Caregivers help hundreds of thousands of Canadians who are ageing or who have a long-term health problem continue living at home, by providing practical help, emotional support and care. However, “ageing at home” is not always possible, and some seniors need to move into supportive housing, such as a retirement residence. Others, in more serious cases, have to move to a care facility.
A commonly held belief is that the caregivers of seniors living in a care facility have fewer responsibilities than those helping seniors living in their private households. Seniors in a care facility can rely on paid help for household maintenance and chores, meal preparation and the like. Medical staff is also available, which may reduce the responsibilities of some caregivers.
Yet, the services available to residents of care facilities or supportive housing may not meet all the needs of the care receivers. As well, since the health of seniors in a care facility is generally not as good as those living in their own homes, they may require more help and care from relatives.
In 2012, 5.4 million Canadians provided help or care to seniors aged 65 and over with a chronic health condition, a disability, or problems related to ageing. The type of help provided could include meal preparation and housework, transportation for appointments or errands and household maintenance, personal care (such as bathing or dressing), and help with medical treatments or procedures.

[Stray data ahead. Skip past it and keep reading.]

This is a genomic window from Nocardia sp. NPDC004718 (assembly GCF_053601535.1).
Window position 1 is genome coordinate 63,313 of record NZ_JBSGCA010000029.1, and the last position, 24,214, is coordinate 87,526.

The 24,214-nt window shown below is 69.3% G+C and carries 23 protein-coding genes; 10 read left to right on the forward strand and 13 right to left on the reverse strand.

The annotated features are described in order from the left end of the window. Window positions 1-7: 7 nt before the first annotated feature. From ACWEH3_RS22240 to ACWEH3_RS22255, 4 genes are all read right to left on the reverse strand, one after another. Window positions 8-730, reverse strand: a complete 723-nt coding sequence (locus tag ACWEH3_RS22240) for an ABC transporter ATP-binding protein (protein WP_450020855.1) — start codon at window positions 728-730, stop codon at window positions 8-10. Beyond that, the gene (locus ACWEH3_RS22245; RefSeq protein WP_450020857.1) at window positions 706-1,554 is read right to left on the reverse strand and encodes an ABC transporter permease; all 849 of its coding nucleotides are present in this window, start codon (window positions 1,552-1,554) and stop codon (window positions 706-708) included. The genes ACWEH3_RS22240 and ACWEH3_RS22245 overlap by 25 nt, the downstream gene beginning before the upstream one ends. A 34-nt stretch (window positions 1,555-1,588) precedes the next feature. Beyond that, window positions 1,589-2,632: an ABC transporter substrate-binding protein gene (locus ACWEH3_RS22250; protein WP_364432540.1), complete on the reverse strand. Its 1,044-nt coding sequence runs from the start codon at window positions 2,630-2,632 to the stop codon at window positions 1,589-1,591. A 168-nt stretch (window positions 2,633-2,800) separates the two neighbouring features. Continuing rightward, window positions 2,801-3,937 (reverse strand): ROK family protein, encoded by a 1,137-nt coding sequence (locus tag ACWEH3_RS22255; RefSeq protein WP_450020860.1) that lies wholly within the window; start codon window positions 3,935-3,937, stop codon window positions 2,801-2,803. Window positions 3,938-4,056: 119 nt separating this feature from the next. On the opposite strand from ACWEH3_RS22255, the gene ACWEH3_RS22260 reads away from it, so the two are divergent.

Of these 5.4 million caregivers, 743,500 (or 14%) provided care to a person living in a care facility, such as a long-term care hospital or nursing home. (For a profile of the characteristics of caregivers by type of housing of their primary care receiver.
As well, 438,300 people provided help or care to seniors living in supportive housing (8% of caregivers of seniors). Therefore, a total of 1.2 million caregivers provided care to seniors living in a collective dwelling in 2012 (22%), that is, in a care facility or in supportive housing.
The other 4.2 million caregivers of seniors (78%) did so to a person living in a private household. Specifically, close to 3.3 million caregivers (62%) helped seniors living in a private household separate from theirs, and 881,300 (16%) helped a senior living with them in the same household.
These numbers are not surprising since, according to data from the 2011 Census, the vast majority of seniors—slightly more than 90% —were living in a private household.